Cunningham, W.L., and Schalk, C.W., comps., 2011, GWPD 17-Conducting an instantaneous change in head (Slug) test with a mechanical slug and a submersible pressure transducer (Version: 2010.1): in Groundwater technical procedures of the U.S. Geological Survey (Cunningham, W. L., and Schalk, C.W., comps.): U.S. Geological Survey Techniques and Methods 1–A1, 151 p. (available only online at http://pubs.usgs.gov/tm/1a1/).

 

William M. Alley /s/
Chief, Office of Groundwater

Distribution (bcc): GS-W WSC Directors, GS-W CD, GS-W A, GS-W GW All, OGW

 

ATTACHMENT: Types of Hydraulic Tests for Well Integrity

 


ATTACHMENT

Types of Hydraulic Tests for Well Integrity

A change in hydraulic test results over time is an indicator of a change in well integrity.  The approach used for a hydraulic test is to induce a change in water level in the well and measure the water level as it returns to equilibrium.  This test can be done in many ways, and some flexibility is necessary based on well construction, well accessibility, and instrument configuration, for example.
 
A single-well “slug test” using a mechanical slug or air (pneumatic test) is recommended for wells in a regular measurement program such as the Collection of Basic Records (CBR) Program.  If a single-well test using a mechanical slug or air is not possible, another repeatable approach to induce water-level change in the well must be used.  This can be done using a pump, bailer, or by pouring clean water into the well.  Method repeatability over time is a key aspect to the choice of method.  All future tests should be run identically to the baseline test in order to simplify the comparison of results.  The text below provides basic guidance on several types of tests.  Details for each type are available in the literature (for example, Butler, 1998).

Mechanical slug

USGS field procedures for conducting a mechanical slug test are provided in Groundwater Technical Procedure 17 (Cunningham and Schalk, 2011).

Pneumatic slug

A pneumatic slug test differs from a mechanical slug test in that the initiation of the change in water level is accomplished with air pressure.  This test requires the ability to seal the top of the well and pressurize the well, which lowers the water level; then, the sudden release of the pressure results in the rise of water level.  Such tests are always conducted using a pressure transducer, data logger, and field computer. If pressurization is instantaneous, both a falling-head and rising-head test can be conducted.  Most of the time, however, well pressurization is not instantaneous and only the rising-head part of the test can be evaluated.

Poured slug

A poured slug test initiates the water-level change by pouring a known volume of water into the well.  Use of deionized water is preferable. However, if an observation well is being tested, and no water-quality samples are collected, use of tap water may be acceptable. Because this test creates a sudden rise in the water level, only a falling head test can be conducted. An electric tape, steel tape, or pressure transducer and data logger can be used to record the water level as the water level returns to the pre-test (static) conditions.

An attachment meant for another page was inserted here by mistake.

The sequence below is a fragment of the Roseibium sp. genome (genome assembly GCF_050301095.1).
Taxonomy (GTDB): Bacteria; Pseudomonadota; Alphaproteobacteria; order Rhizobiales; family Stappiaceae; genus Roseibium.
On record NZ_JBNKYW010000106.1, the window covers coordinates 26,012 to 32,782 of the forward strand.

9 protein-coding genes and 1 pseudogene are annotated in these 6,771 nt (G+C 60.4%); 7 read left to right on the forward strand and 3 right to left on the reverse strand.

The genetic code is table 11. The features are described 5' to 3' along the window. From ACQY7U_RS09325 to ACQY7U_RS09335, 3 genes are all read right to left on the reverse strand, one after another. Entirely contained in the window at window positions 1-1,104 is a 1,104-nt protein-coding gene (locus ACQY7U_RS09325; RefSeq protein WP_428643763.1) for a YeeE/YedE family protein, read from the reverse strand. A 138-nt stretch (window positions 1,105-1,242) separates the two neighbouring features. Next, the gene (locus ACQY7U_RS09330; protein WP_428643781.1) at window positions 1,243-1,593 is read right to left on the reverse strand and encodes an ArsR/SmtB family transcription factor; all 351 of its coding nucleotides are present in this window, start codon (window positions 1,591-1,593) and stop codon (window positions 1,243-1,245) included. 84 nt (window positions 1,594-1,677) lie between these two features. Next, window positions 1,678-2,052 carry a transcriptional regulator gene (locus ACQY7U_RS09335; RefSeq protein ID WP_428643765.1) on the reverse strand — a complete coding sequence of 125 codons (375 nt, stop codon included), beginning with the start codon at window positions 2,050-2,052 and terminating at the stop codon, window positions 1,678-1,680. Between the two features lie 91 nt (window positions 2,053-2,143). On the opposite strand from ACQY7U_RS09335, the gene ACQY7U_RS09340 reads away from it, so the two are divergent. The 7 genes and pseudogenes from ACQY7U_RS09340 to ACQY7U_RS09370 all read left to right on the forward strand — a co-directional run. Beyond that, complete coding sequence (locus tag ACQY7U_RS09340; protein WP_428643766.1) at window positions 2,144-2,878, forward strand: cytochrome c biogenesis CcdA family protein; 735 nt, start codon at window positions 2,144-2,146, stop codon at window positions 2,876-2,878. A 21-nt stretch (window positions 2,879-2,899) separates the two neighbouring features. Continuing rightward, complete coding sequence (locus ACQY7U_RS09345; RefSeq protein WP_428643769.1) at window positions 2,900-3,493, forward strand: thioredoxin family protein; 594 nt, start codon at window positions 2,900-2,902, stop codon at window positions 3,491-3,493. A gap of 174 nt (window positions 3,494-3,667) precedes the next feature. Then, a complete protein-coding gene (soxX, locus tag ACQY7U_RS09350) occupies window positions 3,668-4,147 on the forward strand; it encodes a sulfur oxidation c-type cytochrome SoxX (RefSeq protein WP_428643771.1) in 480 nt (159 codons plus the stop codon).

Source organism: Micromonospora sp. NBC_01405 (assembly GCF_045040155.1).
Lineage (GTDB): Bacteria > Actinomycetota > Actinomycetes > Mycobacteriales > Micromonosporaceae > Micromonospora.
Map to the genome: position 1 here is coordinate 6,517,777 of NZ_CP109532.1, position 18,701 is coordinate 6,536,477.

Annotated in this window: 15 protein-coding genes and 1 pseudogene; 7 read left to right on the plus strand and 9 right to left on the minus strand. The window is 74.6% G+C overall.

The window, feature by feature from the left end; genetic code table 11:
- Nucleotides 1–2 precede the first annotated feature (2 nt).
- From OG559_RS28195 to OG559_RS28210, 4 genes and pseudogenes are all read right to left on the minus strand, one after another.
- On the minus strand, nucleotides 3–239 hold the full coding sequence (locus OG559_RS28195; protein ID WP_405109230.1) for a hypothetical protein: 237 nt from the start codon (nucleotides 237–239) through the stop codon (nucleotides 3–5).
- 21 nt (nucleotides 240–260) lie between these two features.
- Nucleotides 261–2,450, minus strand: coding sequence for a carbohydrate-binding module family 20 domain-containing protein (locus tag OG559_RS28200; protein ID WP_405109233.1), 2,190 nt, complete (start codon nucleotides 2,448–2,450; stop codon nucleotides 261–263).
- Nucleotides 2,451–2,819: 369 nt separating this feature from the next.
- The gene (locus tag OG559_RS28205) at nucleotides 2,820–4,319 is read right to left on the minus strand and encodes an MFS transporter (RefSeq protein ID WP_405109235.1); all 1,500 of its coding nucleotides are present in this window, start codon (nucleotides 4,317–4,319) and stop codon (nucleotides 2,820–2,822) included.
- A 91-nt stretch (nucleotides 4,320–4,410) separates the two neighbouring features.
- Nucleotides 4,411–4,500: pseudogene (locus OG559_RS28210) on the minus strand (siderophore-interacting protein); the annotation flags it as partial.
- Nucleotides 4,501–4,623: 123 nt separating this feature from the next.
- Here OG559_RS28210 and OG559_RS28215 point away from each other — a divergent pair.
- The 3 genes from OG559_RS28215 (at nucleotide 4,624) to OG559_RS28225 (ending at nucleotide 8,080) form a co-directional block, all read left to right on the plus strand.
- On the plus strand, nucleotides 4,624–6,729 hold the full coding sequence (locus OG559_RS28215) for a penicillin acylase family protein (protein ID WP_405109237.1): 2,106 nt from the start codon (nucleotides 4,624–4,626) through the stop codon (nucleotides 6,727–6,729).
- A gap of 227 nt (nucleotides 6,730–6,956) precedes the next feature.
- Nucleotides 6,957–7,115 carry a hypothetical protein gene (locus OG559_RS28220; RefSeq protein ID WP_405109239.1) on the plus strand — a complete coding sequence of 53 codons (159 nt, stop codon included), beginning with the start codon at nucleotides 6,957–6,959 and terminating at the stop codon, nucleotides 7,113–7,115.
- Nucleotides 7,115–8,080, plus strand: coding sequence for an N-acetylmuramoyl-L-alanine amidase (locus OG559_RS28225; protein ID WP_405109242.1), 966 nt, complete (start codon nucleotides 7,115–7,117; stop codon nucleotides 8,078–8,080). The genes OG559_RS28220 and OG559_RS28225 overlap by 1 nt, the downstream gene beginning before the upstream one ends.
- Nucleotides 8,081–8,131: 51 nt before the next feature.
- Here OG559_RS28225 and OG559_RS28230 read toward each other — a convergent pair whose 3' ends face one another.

Bailing the well

A bailer test initiates the water-level change by suddenly removing a known volume of water from the well using a bailer. The bailer is lowered into the well and allowed to fill with water; rapid removal of the filled bailer creates a sudden drop in water level. The subsequent water-level rise, and return to the static water level, is measured over time.  Thus, only a rising head test can be conducted. An electric tape, steel tape, or pressure transducer and data logger can be used to record the water level as the water level returns to the pre-test (static) water level.

Pumping the well

Well tests that involve the pumping of a well (for example, a specific capacity test) are usually not required because of the additional time and equipment required. The USGS measures many irrigation, production, and public water supply wells. Some of these wells have dedicated pumps and some do not. Wells that are pumped regularly, probably are in good connection with the aquifer and do not have to be tested unless there is some indication of decreasing connection.  The Water Science Centers, however, may want to take advantage of wells that have a pump installed but are not regularly pumped.  These might be back up wells in a public water supply well field, or back up irrigation wells that are used only when surface water is not available.  Slug tests may not be effective for wells like this, so using the dedicated pump to determine specific capacity might be the Water Science Center's most feasible option to check well integrity.  A baseline specific capacity test (run by the USGS or reported from the original well installation) would be helpful in cases of suspected anomalous water-level measurements.

Key points for all methods

The purpose of the hydraulic test for well integrity is to determine if the response of the well has changed over time. The goal is not to calculate aquifer properties, although it might be a useful additional step. Regardless of the method used to induce water-level change, the following points are relevant for a well-integrity test:

In summary, the main objective of a well-integrity test is to evaluate the hydraulic connection between the well and the aquifer. The Water Science Center staff has flexibility to determine the best method to accomplish this objective. An important aspect is reproducibility, so that, future tests can be compared to tests already conducted and documented.

References

Butler, J.J., Jr., 1998, The design, performance, and analysis of slug tests: Lewis Publishers, Boca Raton, FL, 252 p.

Cunningham, W.L., and Schalk, C.W., comps., 2011, GWPD 17-Conducting an instantaneous change in head (Slug) test with a mechanical slug and a submersible pressure transducer (Version: 2010.1): in Groundwater technical procedures of the U.S. Geological Survey (Cunningham, W. L., and Schalk, C.W., comps.): U.S. Geological Survey Techniques and Methods 1–A1, 151 p. (available only online at http://pubs.usgs.gov/tm/1a1/)